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Applied Biosystems Issues Lower Earnings Guidance

NEW YORK, March 19 -- There has been a "deterioration of business conditions beyond" previous expectations, Applied Biosystems Group of Foster City, Calif., said this morning in a statement remarkable for its terse observations of the global financial environment.

 

The group, a unit of  Applera, cited delays in the release of government funding for life science research in the US, Japan and Europe -- one half of the group's revenues come from government or private research organizations -- in addition to macroeconomic issues related to the Middle East. The company earns half of its revenues outside the US.

 

Companies typically issue statements intended to provide information on their business progress in between financial reporting dates. The efforts are intended as guidance to financial analysts who, collectively, set expectations or standards that are regarded as fiscal mileposts for companies to meet.

 

Applied Biosystems said it expects lower than previously anticipated revenues and earnings in its third quarter of fiscal 2003, which ends March 31, 2003, and possibly in the fourth quarter.

 

Michael Hunkapiller, the president of Applied Biosystems, in a statement said that NIH and academic labs are unclear when federal FY 2003 funds appropriated in February will be disbursed. Other government buyers are operating on orders to defer scheduled expenditures. A similar situation is occurring in Japan, as well as Europe, particularly in Germany and France, the company said.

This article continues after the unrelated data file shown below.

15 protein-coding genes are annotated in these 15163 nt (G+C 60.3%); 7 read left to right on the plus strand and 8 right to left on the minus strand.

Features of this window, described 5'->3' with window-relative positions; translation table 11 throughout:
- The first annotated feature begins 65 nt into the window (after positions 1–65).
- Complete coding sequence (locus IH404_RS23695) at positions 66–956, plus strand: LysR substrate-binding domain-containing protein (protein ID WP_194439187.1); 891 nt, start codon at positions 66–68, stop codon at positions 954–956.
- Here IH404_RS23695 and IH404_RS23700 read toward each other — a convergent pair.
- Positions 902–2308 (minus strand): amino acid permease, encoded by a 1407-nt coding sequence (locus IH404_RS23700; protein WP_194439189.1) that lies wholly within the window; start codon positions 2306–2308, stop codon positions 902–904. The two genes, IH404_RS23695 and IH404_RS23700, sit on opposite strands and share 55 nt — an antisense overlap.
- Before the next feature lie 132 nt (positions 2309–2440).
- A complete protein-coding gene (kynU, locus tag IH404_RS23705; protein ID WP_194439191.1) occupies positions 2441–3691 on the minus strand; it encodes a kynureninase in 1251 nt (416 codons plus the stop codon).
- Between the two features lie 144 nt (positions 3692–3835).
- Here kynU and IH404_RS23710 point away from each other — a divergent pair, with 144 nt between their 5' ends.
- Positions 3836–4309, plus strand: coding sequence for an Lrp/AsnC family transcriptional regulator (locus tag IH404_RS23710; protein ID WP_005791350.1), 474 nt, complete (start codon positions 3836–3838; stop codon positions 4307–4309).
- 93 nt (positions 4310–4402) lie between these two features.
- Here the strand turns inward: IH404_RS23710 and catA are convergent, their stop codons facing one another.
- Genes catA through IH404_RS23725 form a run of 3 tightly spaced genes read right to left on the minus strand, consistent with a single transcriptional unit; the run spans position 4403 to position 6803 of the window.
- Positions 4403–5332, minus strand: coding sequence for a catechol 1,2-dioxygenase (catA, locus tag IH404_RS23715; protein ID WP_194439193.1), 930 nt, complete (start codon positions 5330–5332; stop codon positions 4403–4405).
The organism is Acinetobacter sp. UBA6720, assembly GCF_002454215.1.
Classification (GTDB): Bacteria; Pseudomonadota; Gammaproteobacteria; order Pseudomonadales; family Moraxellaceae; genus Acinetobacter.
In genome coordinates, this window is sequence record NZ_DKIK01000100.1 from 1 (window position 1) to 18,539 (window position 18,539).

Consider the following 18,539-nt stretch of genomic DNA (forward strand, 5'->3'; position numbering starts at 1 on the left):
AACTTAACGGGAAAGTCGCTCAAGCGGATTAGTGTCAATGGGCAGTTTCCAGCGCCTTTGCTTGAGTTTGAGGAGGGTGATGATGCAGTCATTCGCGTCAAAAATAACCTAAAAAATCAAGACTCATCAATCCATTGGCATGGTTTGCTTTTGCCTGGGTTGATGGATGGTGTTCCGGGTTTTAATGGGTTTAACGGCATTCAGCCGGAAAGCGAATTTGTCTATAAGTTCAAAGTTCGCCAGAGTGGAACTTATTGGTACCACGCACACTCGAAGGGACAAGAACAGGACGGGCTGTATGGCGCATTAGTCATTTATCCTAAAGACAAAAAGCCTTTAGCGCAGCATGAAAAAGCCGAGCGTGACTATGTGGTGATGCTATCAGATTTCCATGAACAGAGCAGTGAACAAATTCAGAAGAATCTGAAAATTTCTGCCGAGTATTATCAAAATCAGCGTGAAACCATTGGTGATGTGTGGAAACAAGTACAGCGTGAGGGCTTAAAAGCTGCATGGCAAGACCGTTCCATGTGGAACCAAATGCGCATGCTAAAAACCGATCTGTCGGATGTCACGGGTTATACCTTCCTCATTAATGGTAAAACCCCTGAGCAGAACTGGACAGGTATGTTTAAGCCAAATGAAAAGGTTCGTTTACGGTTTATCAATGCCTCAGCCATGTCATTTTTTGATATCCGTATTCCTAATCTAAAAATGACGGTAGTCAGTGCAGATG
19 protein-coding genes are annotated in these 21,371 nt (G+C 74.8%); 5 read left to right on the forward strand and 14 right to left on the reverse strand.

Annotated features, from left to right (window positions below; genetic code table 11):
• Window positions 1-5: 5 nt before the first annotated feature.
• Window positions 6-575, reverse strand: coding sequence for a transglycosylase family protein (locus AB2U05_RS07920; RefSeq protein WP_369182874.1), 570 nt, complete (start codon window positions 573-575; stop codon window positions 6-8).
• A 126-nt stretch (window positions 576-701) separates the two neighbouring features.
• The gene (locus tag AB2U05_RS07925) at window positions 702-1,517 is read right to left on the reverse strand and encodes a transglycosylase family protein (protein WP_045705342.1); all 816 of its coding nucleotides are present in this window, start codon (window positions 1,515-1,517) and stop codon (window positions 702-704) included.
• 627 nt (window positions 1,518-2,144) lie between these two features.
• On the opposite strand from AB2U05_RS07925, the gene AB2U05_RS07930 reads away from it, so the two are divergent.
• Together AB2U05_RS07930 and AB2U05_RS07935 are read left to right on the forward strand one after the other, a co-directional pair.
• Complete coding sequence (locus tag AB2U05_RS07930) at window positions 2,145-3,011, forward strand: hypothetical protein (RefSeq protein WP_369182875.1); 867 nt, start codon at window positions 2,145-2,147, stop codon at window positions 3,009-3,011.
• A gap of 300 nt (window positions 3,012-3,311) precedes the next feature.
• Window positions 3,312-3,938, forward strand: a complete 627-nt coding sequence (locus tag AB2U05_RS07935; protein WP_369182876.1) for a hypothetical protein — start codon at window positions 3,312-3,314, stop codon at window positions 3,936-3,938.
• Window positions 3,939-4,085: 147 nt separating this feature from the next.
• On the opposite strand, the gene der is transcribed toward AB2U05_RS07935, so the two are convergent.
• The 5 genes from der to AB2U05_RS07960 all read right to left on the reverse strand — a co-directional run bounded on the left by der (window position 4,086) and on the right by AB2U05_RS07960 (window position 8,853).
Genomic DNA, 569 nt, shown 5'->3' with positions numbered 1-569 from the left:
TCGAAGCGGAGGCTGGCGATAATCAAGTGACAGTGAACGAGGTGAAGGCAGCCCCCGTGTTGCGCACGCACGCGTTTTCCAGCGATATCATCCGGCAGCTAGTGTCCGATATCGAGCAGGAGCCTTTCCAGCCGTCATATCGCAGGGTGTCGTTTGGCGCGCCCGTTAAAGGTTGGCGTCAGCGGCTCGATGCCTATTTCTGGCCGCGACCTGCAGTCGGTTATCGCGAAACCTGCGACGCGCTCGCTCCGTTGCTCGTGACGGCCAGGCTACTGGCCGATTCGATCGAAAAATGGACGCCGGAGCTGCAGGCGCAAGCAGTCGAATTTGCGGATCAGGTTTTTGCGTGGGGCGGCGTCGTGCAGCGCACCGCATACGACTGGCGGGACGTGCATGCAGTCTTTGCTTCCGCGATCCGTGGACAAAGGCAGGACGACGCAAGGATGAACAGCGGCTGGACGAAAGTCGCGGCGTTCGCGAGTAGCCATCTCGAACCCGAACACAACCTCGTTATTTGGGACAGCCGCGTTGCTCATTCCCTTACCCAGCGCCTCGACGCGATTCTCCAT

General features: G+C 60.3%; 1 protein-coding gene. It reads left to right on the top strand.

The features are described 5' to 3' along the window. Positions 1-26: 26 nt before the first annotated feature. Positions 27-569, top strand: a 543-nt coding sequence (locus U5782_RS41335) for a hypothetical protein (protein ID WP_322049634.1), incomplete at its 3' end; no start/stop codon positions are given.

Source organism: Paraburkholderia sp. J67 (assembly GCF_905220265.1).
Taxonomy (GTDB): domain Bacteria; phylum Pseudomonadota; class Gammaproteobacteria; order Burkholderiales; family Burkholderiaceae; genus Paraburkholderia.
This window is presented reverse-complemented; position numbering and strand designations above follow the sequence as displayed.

Applied Biosystems earned $49.1 million, or 23 cents a share, on revenue of $409 million for its year-ago fiscal third quarter.

 

A  survey of 10 analysts following ABI, conducted by Thomson First Call, yielded an earnings estimate of 22 cents a share for the upcoming third quarter. Eight analysts surveyed produced an estimated revenue of $432 million for the third quarter.

 

The company in January had set expectations of earnings "somewhat higher than 20 cents a share."

 

At the end of 2002 the company cut about 10 percent of its staff, a layoff of 400 regular positions and 100 contract and temporary positions, in anticipation of deteriorating economic conditions, company officials told GenomeWeb.

 

 

 

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